The company Lacher & Co. – the name Laco deriving from the first syllables – was founded by Frieda Lacher and Ludwig Hummel in Pforzheim in the middle of the 1920s. At the time, Pforzheim’s many watch manufacturers used to fit their casings almost exclusively with Swiss mechanisms, either delivered complete, or as individual parts – a considerable saving in customs duties – which could then be finished and re-assembled by the factories themselves.
Frieda Lacher and Ludwig Hummel’s young business made a successful start, yet after a few years the founders were to go their separate ways. Hummel continued to manage the greater part of the original company, the Laco watch-making factory, while Frieda Lacher branched off into the production of precision parts for wristwatches, such as wheels and pinions. Later, under the direction of her son Erich Lacher, Frieda’s branch was to start producing complete watches again. Erich Lacher entered the firm in 1936, which was then renamed the “Erich Lacher Uhrenfabrik”.
However, it was Laco-Durowe which developed to become a world-class brand and Pforzheim’s main watch producer through the sister company “Lacher & Co.”, run by Hummel. Hummel, born July 26th 1889 in Engelsbrand (nr. Pforzheim), wanted to do more than simply fit Swiss mechanisms into casings. Hummel, along with several other Pforzheim watchmakers, strove to become independent of the Swiss manufacturers, with the aim of producing his own line of watches. The fact that the wristwatch was comparatively slow to take off in Germany, and that many of Pforzheim’s assembly plants continued to need the rough movements from Switzerland, made Hummel’s plans somewhat harder to realize.
So it was that in 1933 he founded a mechanism-producing company (Durowe -Deutsche Uhren-Rohwerke) which, from the outset, was to supply not only his own Laco plant but other watchmakers as well. The production range was soon to include a wide assortment of high quality wristwatch mechanisms. On offer were two round mechanisms – 8 ¾ (cal. 318) and 10 ½ (cal. 410) lines respectively, and three non-round mechanisms – 5 ¼ (cal. 50), 7 ¾ x 11 (cal. 275) and 10 ½ lines – distinguished by an additional “F” for Formwerk. All of the models were pallet anchor mechanisms with clutch winds – by no means the general rule at that time. Cylinder anchor and pin pallet fork mechanisms were still favoured, with full pallet fork mechanisms tending to feature ratchet winds, whose quality and design were considered less sophisticated.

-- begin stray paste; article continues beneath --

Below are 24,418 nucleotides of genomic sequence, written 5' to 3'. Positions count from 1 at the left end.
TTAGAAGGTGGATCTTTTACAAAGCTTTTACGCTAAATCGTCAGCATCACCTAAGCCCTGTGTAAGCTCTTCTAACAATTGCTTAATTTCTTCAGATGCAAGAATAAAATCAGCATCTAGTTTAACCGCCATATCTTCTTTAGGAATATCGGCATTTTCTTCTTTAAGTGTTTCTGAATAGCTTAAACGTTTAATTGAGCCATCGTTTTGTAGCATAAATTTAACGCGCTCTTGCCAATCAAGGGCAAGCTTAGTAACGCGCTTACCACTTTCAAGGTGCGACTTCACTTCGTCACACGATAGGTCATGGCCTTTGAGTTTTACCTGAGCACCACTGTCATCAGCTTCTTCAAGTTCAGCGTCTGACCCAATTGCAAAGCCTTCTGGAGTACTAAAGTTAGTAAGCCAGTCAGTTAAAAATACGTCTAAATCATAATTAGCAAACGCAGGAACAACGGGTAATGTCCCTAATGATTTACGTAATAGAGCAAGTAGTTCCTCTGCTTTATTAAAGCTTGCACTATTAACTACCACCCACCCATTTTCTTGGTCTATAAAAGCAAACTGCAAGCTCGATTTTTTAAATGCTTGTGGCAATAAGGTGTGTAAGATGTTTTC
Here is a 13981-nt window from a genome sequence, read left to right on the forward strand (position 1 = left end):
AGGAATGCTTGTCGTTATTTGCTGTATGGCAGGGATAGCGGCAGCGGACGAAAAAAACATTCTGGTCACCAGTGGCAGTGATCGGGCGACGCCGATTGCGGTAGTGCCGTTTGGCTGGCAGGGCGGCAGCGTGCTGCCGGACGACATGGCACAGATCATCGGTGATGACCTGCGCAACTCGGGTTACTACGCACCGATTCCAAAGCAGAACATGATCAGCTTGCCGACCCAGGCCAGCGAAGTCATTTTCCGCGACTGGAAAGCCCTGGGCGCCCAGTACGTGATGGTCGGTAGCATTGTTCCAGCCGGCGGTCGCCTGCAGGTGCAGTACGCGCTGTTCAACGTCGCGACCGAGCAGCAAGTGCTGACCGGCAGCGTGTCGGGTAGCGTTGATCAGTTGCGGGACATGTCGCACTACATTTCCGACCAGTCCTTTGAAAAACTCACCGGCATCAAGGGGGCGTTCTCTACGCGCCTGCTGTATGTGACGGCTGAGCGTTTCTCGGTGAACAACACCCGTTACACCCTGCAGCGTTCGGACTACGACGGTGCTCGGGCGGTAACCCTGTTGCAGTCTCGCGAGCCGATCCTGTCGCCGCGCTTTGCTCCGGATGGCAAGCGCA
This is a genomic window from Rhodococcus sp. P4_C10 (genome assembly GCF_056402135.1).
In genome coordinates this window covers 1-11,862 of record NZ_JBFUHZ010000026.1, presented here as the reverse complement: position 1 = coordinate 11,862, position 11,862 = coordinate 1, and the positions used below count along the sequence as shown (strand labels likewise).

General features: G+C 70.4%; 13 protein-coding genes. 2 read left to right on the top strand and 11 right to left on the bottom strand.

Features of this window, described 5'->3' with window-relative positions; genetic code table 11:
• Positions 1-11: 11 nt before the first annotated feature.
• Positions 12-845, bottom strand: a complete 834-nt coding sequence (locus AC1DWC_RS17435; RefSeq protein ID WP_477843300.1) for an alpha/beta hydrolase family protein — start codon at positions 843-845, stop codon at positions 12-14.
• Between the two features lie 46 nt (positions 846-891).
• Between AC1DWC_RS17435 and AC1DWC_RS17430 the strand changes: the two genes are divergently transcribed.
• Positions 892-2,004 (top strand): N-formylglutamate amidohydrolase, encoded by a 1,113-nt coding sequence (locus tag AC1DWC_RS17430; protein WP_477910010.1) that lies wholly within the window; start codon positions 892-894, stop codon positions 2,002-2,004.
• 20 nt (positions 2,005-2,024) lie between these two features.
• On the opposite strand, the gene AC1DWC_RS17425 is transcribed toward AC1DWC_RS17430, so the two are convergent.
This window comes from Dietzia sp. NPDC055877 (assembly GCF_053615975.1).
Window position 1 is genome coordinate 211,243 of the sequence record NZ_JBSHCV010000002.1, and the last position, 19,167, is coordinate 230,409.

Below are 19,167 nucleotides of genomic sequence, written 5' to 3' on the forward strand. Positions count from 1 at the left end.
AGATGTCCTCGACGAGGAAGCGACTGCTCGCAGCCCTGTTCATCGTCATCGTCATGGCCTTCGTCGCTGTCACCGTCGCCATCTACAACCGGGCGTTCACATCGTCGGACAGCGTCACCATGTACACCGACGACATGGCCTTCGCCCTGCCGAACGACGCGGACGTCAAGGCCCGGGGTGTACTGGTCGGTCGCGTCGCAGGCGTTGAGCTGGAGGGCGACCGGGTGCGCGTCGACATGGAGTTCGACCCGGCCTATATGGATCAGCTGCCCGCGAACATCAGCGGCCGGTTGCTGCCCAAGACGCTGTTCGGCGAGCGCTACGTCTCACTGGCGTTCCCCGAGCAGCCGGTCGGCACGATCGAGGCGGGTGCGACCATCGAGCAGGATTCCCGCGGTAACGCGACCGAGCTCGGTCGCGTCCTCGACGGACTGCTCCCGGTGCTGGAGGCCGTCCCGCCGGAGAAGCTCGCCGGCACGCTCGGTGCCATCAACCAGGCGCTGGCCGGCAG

The company continued to grow steadily until the outbreak of the Second World War, with the number of mechanisms produced per month increasing from to 20,000 to 30,000. Even during the war, Laco continued to manufacture watches and mechanisms, in particular the aviators’ watches. In both models ticked a first-class Durowe 22 line pallet bridge movement, adjusted with chronometer accuracy.
A company of international standing
The war ended catastrophically for almost all the Pforzheim manufacturers, including Laco. During a devastating air-raid by the Allies, all the factories were destroyed and more than 80% of the town itself was reduced to rubble. However, the work of rebuilding was to begin soon after the end of the war, and Laco and its sister firm were back in business again by 1949. Helped by the Marshall Plan, Ludwig Hummel built an impressively large 5-storey edifice to house Laco-Durowe, which was later further extended, so that by the middle of the 1950s 1,400 people were working there. Production of rough movements rose to 80,000 a month, giving some idea of the company’s dramatic growth over this period.
The years up until 1959 may be regarded as Lacher’s “golden age”. Laco enjoyed a strong market position with the manual wind and – starting in 1952 – with the automatic models, while Durowe supplied various watchmakers with an ever-increasing number of reliable and high-quality movements.
Unique to Pforzheim
Seen through the eyes of collectors and enthusiasts of German precision engineering, this period offers a wealth of particularly interesting models.
Firstly, the “Laco-Sport” which introduced the “Duromat” – 11 ½ lines (552 cal.), the first automatic movement to be produced by Durowe as of 1952. This movement, with its 18,000 semioscillations and two-directional rotor, based on the 422 cal. manual wind, made Durowe one of the first German manufacturers of automatics.